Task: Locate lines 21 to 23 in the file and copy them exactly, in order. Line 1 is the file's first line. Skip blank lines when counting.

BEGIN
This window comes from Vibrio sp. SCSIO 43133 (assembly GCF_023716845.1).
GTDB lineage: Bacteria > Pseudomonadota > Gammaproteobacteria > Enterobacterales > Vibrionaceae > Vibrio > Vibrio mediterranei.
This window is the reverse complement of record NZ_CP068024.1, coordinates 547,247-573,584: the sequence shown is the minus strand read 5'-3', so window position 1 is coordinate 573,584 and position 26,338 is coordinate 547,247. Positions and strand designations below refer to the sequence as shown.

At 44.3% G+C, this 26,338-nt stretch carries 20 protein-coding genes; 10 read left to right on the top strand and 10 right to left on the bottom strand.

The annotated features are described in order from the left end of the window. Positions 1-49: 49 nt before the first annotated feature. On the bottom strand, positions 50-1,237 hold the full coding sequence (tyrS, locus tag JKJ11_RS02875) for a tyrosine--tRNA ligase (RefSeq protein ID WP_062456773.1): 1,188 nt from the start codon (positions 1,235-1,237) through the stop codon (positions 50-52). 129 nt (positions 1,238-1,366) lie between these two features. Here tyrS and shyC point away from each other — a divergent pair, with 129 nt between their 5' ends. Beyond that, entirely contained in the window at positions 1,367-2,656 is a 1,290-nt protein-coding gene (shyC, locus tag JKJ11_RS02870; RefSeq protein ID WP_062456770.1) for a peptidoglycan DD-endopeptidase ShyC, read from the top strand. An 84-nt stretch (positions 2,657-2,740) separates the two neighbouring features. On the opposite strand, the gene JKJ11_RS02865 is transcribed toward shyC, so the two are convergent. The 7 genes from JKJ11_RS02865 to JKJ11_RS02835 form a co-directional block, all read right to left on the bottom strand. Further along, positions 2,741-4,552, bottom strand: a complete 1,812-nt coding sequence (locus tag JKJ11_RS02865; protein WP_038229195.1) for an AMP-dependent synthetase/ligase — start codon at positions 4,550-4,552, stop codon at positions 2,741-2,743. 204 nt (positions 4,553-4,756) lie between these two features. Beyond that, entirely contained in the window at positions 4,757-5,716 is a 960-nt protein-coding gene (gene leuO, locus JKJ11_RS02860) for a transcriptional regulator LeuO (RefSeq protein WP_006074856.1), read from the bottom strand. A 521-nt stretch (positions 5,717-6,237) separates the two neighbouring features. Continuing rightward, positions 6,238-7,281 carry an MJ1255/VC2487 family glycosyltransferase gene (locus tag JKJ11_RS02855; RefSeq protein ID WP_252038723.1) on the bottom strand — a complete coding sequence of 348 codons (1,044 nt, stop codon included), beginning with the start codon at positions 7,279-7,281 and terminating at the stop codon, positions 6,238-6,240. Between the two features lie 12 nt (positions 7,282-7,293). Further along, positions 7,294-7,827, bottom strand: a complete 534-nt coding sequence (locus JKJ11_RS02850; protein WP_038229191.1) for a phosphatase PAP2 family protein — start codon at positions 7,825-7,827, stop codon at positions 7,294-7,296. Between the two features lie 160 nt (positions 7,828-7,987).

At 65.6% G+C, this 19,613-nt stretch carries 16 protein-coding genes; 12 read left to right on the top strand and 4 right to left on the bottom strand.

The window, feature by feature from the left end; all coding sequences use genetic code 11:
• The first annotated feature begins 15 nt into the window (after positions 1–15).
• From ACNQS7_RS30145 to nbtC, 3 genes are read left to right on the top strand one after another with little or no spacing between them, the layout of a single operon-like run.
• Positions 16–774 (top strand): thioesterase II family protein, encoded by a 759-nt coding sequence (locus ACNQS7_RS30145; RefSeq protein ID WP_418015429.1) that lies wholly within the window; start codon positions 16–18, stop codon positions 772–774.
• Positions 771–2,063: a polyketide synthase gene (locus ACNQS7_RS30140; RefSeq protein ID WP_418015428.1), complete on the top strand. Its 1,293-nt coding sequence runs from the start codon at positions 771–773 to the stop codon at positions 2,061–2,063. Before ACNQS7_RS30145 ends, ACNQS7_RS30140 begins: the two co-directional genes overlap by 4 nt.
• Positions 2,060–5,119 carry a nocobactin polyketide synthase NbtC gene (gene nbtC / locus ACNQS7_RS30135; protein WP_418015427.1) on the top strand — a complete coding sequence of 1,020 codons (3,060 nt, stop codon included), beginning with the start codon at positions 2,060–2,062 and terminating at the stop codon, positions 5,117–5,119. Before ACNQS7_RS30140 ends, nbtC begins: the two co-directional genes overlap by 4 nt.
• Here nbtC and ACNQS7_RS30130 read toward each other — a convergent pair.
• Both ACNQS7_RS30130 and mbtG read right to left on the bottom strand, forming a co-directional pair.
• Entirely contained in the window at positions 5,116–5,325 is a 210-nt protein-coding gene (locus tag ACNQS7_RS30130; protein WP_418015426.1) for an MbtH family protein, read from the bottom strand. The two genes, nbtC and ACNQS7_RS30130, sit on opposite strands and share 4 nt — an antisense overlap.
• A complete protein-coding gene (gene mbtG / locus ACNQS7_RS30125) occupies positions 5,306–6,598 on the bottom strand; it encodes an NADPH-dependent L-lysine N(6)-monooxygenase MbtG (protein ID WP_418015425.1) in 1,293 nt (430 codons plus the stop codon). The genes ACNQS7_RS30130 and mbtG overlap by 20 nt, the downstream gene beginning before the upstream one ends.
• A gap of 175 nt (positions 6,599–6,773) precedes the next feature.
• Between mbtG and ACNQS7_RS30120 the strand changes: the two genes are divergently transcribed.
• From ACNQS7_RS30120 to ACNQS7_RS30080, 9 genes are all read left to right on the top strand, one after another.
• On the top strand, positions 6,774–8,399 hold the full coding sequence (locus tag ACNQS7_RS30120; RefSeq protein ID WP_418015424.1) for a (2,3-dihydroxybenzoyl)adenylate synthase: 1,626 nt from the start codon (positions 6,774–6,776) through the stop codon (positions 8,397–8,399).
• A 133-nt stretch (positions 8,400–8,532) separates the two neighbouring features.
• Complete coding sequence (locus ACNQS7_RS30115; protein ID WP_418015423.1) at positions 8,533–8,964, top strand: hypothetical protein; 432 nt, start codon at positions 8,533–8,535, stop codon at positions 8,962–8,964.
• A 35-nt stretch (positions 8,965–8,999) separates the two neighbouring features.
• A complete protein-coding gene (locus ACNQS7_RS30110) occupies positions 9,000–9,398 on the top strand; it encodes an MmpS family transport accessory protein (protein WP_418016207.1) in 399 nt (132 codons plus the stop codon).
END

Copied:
• A 133-nt stretch (positions 8,400–8,532) separates the two neighbouring features.
• Complete coding sequence (locus ACNQS7_RS30115; protein ID WP_418015423.1) at positions 8,533–8,964, top strand: hypothetical protein; 432 nt, start codon at positions 8,533–8,535, stop codon at positions 8,962–8,964.
• A 35-nt stretch (positions 8,965–8,999) separates the two neighbouring features.